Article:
As the horological legend goes, the adventurous aviation pioneer Alberto Santos-Dumont complained to his friend Louis Cartier about the difficulty of checking his pocket watch while flying. In 1904, Cartier responded with the compact, square Santos-Dumont wristwatch, which is hailed not only as the first pilot’s watch but the first wristwatch designed for a man. The rest, as they say, is history.
With a focus on legibility, reliability and robustness, pilot’s watches span the gamut from minimalist pieces with black dials and vintage flavor to technical tools that perform calculations and other aviation-related functions. This year, three novel timepieces caught our eye at the technical range of the spectrum, going above and beyond the typical slide rule or tachymeter features.
Powered by the brand’s first in-house quartz movement, Breitling’s Cockpit B50 ($6,320 on rubber strap and $7,200 on bracelet) marks a major milestone for the Swiss brand that has specialized in aviation timepieces for a century. Developed and built by Breitling, the “SuperQuartz” Caliber B50 is reportedly 10 times more accurate than a typical quartz movement. The titanium Cockpit B50 features both analog and digital displays and can be operated in either sport or pilot modes. The latter includes a flyback and split-time chronograph, dual time zones, perpetual calendar, two alarms, lap timer, electronic tachometer, a countdown/count-up system and more, using UTC (Coordinated Universal Time, the aviation reference time) as its base time. Legibility is enhanced with two white-on-black liquid crystal (LCD) screens with a tilt feature that activates the backlighting when you bend your wrist by 35 degrees or more. The lighting system stays powered up with a rechargeable battery that you can boost by plugging into the grid or using the USB port on your laptop.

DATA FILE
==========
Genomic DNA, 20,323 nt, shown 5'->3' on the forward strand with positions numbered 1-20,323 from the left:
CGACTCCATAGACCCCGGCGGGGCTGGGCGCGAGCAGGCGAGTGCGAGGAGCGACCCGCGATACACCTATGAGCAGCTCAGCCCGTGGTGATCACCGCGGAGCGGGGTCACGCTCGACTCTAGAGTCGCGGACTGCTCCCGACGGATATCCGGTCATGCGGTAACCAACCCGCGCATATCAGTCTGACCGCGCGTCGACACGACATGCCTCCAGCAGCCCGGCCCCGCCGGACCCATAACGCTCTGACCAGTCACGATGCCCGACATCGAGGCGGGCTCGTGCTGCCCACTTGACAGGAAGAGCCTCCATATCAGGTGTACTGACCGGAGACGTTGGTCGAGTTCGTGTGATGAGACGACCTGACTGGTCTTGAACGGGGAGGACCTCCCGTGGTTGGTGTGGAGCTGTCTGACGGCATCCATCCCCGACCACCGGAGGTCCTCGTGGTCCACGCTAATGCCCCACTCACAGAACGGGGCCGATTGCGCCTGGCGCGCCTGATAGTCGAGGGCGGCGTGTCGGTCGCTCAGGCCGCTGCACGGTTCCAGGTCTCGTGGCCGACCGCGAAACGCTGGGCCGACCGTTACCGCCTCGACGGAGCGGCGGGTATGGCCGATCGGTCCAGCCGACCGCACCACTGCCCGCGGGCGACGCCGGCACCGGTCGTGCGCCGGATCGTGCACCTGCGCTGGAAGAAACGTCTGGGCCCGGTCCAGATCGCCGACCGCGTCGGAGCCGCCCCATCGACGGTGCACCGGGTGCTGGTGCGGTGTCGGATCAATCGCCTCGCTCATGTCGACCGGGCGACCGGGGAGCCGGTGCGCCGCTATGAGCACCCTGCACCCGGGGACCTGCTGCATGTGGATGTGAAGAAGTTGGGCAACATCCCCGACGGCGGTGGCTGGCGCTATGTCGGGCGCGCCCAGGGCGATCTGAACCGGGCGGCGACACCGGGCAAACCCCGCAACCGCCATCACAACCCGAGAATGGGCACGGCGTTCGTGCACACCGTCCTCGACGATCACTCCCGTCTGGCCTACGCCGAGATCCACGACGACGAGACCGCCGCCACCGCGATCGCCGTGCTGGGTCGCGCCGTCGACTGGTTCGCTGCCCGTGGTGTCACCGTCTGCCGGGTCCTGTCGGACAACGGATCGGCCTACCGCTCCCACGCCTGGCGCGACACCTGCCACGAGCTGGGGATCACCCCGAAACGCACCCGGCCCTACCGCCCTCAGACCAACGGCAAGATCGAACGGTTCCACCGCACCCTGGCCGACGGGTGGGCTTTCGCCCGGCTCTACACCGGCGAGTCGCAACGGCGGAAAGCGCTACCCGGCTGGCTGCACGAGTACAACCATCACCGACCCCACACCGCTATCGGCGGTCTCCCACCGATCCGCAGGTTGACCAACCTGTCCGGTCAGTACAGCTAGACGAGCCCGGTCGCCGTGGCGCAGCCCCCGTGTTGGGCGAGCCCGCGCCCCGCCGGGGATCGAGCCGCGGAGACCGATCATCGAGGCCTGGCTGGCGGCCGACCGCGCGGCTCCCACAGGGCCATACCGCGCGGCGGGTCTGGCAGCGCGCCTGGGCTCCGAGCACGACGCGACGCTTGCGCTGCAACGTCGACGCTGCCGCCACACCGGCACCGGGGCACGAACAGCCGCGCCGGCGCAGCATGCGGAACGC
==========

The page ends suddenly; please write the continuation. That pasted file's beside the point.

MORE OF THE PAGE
Hamilton, another brand with a century-long aviation watch legacy, has released the Khaki X-Wind Limited Edition ($2,395), which speaks to aeronautical gear heads with a drift-angle calculator in addition to chronograph timing functions. Hamilton will produce four variations, each limited to 1,999 pieces, with a choice of two dial designs paired with either a black rubber strap or stainless steel bracelet. A multilevel dial with contrasting finishes enhances legibility and creates a three-dimensional effect, and the automatic H-21 movement, which is based on a Valjoux 7750, delivers 60 hours of power reserve.
And Oris, which produced its first pilot watch in 1938, has introduced the Big Crown ProPilot Altimeter ($3,800 on textile strap, $4,100 on steel bracelet), claiming a first-ever innovation with its patented mechanical barometric altimeter. The watch features a second screw-down crown at 4 o’clock that operates the altimeter, which is activated when the crown is adjusted to Position 1 and calibrated when set to Position 2. Once set, the altitude is displayed with a yellow indicator, while air pressure is shown with a red indicator. The altitude scale around the outer dial ring goes to 15,000 feet, making the watch a handy gadget for mountaineers and modern-day Santos-Dumonts, alike.
Visit breitling.com, hamiltonwatch.com and oris.ch